o focus on a smaller number of core competencies;
o change the organisational culture, from top to bottom, to reflect the new business model.
* Detailed strategic plans must be implemented and goals/objectives subject to monthly review.

f) Role of property lending
* NAMA must be pressed to take a cooperative approach to the banks as distinct to the 'bossy' approach they seem to have taken to-date;
* Through a more cooperative approach on both sides there can be a win-win situation in dealing with the property sector;
* Obviously the banks must learn, in a very practical way, from the massive failures
* Reinforce and continually review their risk management process & staffing;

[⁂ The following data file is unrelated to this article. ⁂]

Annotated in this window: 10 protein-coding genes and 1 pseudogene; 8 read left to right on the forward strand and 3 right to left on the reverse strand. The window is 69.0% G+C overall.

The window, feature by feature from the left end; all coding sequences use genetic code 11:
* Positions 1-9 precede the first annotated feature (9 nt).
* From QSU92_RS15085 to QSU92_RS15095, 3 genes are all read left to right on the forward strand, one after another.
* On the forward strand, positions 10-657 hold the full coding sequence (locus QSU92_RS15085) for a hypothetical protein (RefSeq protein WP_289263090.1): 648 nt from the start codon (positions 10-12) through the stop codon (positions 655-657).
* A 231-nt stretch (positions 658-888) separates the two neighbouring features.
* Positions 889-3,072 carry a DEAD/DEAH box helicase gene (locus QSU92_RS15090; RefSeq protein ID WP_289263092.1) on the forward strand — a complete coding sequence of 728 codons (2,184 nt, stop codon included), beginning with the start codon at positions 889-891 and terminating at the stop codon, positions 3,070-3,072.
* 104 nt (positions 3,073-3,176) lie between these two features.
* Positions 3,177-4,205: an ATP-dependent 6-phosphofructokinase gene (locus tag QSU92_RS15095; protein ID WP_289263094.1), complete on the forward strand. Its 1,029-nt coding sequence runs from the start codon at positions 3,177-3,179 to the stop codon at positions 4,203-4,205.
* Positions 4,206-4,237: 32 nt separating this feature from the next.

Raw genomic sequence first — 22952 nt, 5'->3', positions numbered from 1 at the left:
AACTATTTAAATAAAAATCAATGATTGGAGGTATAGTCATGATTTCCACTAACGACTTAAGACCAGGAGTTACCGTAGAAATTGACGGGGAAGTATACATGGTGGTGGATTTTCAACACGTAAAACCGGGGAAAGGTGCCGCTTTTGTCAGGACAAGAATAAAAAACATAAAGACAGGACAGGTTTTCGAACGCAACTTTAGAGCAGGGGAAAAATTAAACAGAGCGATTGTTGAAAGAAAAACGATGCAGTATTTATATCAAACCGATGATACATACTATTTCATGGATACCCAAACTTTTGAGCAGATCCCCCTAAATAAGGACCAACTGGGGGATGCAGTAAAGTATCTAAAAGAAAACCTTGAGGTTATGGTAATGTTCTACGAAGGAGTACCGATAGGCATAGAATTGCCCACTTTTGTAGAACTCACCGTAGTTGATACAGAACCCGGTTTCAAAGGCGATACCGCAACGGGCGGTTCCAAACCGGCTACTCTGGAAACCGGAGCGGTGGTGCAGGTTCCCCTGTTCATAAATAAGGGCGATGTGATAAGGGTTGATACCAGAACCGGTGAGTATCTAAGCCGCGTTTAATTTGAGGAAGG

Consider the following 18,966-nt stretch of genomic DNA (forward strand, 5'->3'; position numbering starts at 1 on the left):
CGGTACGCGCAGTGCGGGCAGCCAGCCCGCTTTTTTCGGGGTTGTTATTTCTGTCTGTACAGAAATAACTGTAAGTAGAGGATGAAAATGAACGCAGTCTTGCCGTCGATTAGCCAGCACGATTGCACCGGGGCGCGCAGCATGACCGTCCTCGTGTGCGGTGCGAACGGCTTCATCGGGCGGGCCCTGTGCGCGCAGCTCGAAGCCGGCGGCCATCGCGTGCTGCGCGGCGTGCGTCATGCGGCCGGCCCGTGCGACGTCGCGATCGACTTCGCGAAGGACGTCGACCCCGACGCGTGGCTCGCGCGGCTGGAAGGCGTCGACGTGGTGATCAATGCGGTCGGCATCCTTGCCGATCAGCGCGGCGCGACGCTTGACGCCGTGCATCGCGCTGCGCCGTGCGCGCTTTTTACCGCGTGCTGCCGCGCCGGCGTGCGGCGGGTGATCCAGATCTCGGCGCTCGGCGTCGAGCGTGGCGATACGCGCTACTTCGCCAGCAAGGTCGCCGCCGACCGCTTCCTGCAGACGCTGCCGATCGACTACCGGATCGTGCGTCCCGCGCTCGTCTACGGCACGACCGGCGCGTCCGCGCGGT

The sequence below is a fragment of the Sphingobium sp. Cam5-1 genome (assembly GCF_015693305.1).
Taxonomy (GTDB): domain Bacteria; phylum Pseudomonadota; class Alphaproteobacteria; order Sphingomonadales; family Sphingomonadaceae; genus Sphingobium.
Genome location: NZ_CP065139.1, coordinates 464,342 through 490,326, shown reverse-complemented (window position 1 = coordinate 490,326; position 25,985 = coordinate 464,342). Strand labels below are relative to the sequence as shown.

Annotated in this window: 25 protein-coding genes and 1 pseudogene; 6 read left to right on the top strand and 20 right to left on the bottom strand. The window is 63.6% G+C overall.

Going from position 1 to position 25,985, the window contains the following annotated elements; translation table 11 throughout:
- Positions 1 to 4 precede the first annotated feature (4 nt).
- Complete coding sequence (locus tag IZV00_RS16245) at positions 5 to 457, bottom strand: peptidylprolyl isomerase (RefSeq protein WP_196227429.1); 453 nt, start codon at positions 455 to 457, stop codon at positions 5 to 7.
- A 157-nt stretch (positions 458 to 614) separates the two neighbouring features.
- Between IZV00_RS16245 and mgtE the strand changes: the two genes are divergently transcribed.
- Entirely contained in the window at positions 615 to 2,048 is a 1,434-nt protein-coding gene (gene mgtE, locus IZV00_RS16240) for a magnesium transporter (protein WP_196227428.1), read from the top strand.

g) Staffing & Remuneration
* As stated above there must be significant staff reductions which is based on a clearly developed talent strategy and not a last-in, first out or other such simple formula;
* Requirement for retraining of staff, at all levels, with particular emphasis on middle-management, to reflect the new required business model;
* A much more rational and less emotive/populace approach to remuneration must be adopted. This does not mean a return to an old 'bonus culture' but it does mean recognising that talent operates in a competitive arena as does any other resource factor. Imposing subjective ceilings is completely counter to restoring a quality domestic banking system.
International & domestic benchmarks for comparable positions should be used as the basis for any norms/restrictions being set.
This article appeared in the December 2010 edition.